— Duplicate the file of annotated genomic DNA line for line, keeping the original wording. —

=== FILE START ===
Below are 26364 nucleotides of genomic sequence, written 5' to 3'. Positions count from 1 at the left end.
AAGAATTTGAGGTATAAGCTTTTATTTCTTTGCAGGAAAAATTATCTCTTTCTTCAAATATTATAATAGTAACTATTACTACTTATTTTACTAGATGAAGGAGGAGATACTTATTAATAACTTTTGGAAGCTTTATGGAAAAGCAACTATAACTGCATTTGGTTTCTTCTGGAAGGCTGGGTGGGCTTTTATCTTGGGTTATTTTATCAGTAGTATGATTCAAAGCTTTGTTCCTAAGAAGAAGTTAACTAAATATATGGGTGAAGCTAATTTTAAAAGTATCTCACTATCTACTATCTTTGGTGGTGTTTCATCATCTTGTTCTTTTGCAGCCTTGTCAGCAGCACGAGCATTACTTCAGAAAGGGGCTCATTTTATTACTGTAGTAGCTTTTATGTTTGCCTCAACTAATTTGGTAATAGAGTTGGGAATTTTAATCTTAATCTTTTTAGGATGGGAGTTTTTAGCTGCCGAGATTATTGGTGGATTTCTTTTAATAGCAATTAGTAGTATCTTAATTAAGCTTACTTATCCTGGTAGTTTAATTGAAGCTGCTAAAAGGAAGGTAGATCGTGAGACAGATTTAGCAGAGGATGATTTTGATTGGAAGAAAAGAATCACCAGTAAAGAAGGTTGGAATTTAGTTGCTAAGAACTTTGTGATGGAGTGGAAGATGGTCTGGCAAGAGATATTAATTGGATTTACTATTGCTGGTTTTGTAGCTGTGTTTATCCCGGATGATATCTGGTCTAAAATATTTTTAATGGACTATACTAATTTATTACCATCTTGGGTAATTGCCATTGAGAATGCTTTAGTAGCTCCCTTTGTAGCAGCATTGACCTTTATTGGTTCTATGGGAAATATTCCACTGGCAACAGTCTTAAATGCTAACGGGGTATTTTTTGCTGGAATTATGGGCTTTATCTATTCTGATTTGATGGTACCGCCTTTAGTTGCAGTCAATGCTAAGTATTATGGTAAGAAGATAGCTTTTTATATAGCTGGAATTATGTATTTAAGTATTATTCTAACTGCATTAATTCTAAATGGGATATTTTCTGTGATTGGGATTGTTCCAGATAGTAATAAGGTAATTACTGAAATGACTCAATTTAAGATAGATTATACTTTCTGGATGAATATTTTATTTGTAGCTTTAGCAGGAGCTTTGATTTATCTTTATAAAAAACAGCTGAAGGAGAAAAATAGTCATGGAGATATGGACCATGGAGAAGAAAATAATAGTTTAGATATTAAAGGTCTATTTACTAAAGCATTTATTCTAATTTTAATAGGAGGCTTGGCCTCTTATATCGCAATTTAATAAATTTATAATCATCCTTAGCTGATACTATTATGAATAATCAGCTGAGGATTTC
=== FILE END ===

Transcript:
Below are 26364 nucleotides of genomic sequence, written 5' to 3'. Positions count from 1 at the left end.
AAGAATTTGAGGTATAAGCTTTTATTTCTTTGCAGGAAAAATTATCTCTTTCTTCAAATATTATAATAGTAACTATTACTACTTATTTTACTAGATGAAGGAGGAGATACTTATTAATAACTTTTGGAAGCTTTATGGAAAAGCAACTATAACTGCATTTGGTTTCTTCTGGAAGGCTGGGTGGGCTTTTATCTTGGGTTATTTTATCAGTAGTATGATTCAAAGCTTTGTTCCTAAGAAGAAGTTAACTAAATATATGGGTGAAGCTAATTTTAAAAGTATCTCACTATCTACTATCTTTGGTGGTGTTTCATCATCTTGTTCTTTTGCAGCCTTGTCAGCAGCACGAGCATTACTTCAGAAAGGGGCTCATTTTATTACTGTAGTAGCTTTTATGTTTGCCTCAACTAATTTGGTAATAGAGTTGGGAATTTTAATCTTAATCTTTTTAGGATGGGAGTTTTTAGCTGCCGAGATTATTGGTGGATTTCTTTTAATAGCAATTAGTAGTATCTTAATTAAGCTTACTTATCCTGGTAGTTTAATTGAAGCTGCTAAAAGGAAGGTAGATCGTGAGACAGATTTAGCAGAGGATGATTTTGATTGGAAGAAAAGAATCACCAGTAAAGAAGGTTGGAATTTAGTTGCTAAGAACTTTGTGATGGAGTGGAAGATGGTCTGGCAAGAGATATTAATTGGATTTACTATTGCTGGTTTTGTAGCTGTGTTTATCCCGGATGATATCTGGTCTAAAATATTTTTAATGGACTATACTAATTTATTACCATCTTGGGTAATTGCCATTGAGAATGCTTTAGTAGCTCCCTTTGTAGCAGCATTGACCTTTATTGGTTCTATGGGAAATATTCCACTGGCAACAGTCTTAAATGCTAACGGGGTATTTTTTGCTGGAATTATGGGCTTTATCTATTCTGATTTGATGGTACCGCCTTTAGTTGCAGTCAATGCTAAGTATTATGGTAAGAAGATAGCTTTTTATATAGCTGGAATTATGTATTTAAGTATTATTCTAACTGCATTAATTCTAAATGGGATATTTTCTGTGATTGGGATTGTTCCAGATAGTAATAAGGTAATTACTGAAATGACTCAATTTAAGATAGATTATACTTTCTGGATGAATATTTTATTTGTAGCTTTAGCAGGAGCTTTGATTTATCTTTATAAAAAACAGCTGAAGGAGAAAAATAGTCATGGAGATATGGACCATGGAGAAGAAAATAATAGTTTAGATATTAAAGGTCTATTTACTAAAGCATTTATTCTAATTTTAATAGGAGGCTTGGCCTCTTATATCGCAATTTAATAAATTTATAATCATCCTTAGCTGATACTATTATGAATAATCAGCTGAGGATTTC